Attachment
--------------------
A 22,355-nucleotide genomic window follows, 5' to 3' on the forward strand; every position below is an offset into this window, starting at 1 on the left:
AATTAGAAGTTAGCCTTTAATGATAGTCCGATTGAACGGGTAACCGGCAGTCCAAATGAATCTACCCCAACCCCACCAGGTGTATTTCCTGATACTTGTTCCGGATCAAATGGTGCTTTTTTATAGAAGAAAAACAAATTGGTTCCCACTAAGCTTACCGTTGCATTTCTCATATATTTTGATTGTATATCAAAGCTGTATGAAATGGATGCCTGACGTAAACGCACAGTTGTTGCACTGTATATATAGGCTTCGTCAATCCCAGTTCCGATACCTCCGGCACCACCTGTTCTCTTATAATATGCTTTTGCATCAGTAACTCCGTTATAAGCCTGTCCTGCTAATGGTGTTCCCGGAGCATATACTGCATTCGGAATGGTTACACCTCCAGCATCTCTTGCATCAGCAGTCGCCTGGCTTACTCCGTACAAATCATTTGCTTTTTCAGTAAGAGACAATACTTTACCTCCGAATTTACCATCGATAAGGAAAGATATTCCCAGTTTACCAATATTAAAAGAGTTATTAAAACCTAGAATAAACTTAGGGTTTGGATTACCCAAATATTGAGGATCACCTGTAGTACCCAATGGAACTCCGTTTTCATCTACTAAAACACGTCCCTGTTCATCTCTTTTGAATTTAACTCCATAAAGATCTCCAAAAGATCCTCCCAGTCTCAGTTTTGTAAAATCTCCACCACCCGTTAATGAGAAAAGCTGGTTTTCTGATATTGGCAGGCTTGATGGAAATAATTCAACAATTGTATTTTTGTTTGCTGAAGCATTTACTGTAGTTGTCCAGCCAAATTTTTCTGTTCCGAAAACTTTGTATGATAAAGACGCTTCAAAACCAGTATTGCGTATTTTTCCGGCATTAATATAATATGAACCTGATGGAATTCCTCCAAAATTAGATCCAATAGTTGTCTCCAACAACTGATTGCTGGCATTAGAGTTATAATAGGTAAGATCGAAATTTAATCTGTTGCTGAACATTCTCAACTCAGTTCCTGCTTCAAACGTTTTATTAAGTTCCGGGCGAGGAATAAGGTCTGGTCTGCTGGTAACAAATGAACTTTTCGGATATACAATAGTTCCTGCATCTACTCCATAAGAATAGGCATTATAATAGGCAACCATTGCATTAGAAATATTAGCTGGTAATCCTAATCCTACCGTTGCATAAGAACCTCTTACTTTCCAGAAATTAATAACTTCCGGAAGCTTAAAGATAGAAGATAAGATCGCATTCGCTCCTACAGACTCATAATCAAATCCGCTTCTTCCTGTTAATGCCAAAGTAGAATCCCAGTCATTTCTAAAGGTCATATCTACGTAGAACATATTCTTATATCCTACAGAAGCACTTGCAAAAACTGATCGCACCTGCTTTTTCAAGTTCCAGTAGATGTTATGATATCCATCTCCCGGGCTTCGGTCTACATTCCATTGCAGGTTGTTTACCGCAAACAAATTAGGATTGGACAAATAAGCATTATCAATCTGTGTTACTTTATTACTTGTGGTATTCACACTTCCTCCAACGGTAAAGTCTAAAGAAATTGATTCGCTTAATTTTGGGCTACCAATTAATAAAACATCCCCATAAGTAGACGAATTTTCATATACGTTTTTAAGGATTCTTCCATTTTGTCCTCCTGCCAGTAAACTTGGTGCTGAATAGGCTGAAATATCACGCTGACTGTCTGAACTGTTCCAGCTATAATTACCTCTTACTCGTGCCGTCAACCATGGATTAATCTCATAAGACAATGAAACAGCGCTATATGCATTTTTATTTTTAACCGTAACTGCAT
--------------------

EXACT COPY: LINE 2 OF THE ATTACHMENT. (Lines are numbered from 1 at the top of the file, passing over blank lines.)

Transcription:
AATTAGAAGTTAGCCTTTAATGATAGTCCGATTGAACGGGTAACCGGCAGTCCAAATGAATCTACCCCAACCCCACCAGGTGTATTTCCTGATACTTGTTCCGGATCAAATGGTGCTTTTTTATAGAAGAAAAACAAATTGGTTCCCACTAAGCTTACCGTTGCATTTCTCATATATTTTGATTGTATATCAAAGCTGTATGAAATGGATGCCTGACGTAAACGCACAGTTGTTGCACTGTATATATAGGCTTCGTCAATCCCAGTTCCGATACCTCCGGCACCACCTGTTCTCTTATAATATGCTTTTGCATCAGTAACTCCGTTATAAGCCTGTCCTGCTAATGGTGTTCCCGGAGCATATACTGCATTCGGAATGGTTACACCTCCAGCATCTCTTGCATCAGCAGTCGCCTGGCTTACTCCGTACAAATCATTTGCTTTTTCAGTAAGAGACAATACTTTACCTCCGAATTTACCATCGATAAGGAAAGATATTCCCAGTTTACCAATATTAAAAGAGTTATTAAAACCTAGAATAAACTTAGGGTTTGGATTACCCAAATATTGAGGATCACCTGTAGTACCCAATGGAACTCCGTTTTCATCTACTAAAACACGTCCCTGTTCATCTCTTTTGAATTTAACTCCATAAAGATCTCCAAAAGATCCTCCCAGTCTCAGTTTTGTAAAATCTCCACCACCCGTTAATGAGAAAAGCTGGTTTTCTGATATTGGCAGGCTTGATGGAAATAATTCAACAATTGTATTTTTGTTTGCTGAAGCATTTACTGTAGTTGTCCAGCCAAATTTTTCTGTTCCGAAAACTTTGTATGATAAAGACGCTTCAAAACCAGTATTGCGTATTTTTCCGGCATTAATATAATATGAACCTGATGGAATTCCTCCAAAATTAGATCCAATAGTTGTCTCCAACAACTGATTGCTGGCATTAGAGTTATAATAGGTAAGATCGAAATTTAATCTGTTGCTGAACATTCTCAACTCAGTTCCTGCTTCAAACGTTTTATTAAGTTCCGGGCGAGGAATAAGGTCTGGTCTGCTGGTAACAAATGAACTTTTCGGATATACAATAGTTCCTGCATCTACTCCATAAGAATAGGCATTATAATAGGCAACCATTGCATTAGAAATATTAGCTGGTAATCCTAATCCTACCGTTGCATAAGAACCTCTTACTTTCCAGAAATTAATAACTTCCGGAAGCTTAAAGATAGAAGATAAGATCGCATTCGCTCCTACAGACTCATAATCAAATCCGCTTCTTCCTGTTAATGCCAAAGTAGAATCCCAGTCATTTCTAAAGGTCATATCTACGTAGAACATATTCTTATATCCTACAGAAGCACTTGCAAAAACTGATCGCACCTGCTTTTTCAAGTTCCAGTAGATGTTATGATATCCATCTCCCGGGCTTCGGTCTACATTCCATTGCAGGTTGTTTACCGCAAACAAATTAGGATTGGACAAATAAGCATTATCAATCTGTGTTACTTTATTACTTGTGGTATTCACACTTCCTCCAACGGTAAAGTCTAAAGAAATTGATTCGCTTAATTTTGGGCTACCAATTAATAAAACATCCCCATAAGTAGACGAATTTTCATATACGTTTTTAAGGATTCTTCCATTTTGTCCTCCTGCCAGTAAACTTGGTGCTGAATAGGCTGAAATATCACGCTGACTGTCTGAACTGTTCCAGCTATAATTACCTCTTACTCGTGCCGTCAACCATGGATTAATCTCATAAGACAATGAAACAGCGCTATATGCATTTTTATTTTTAACCGTAACTGCAT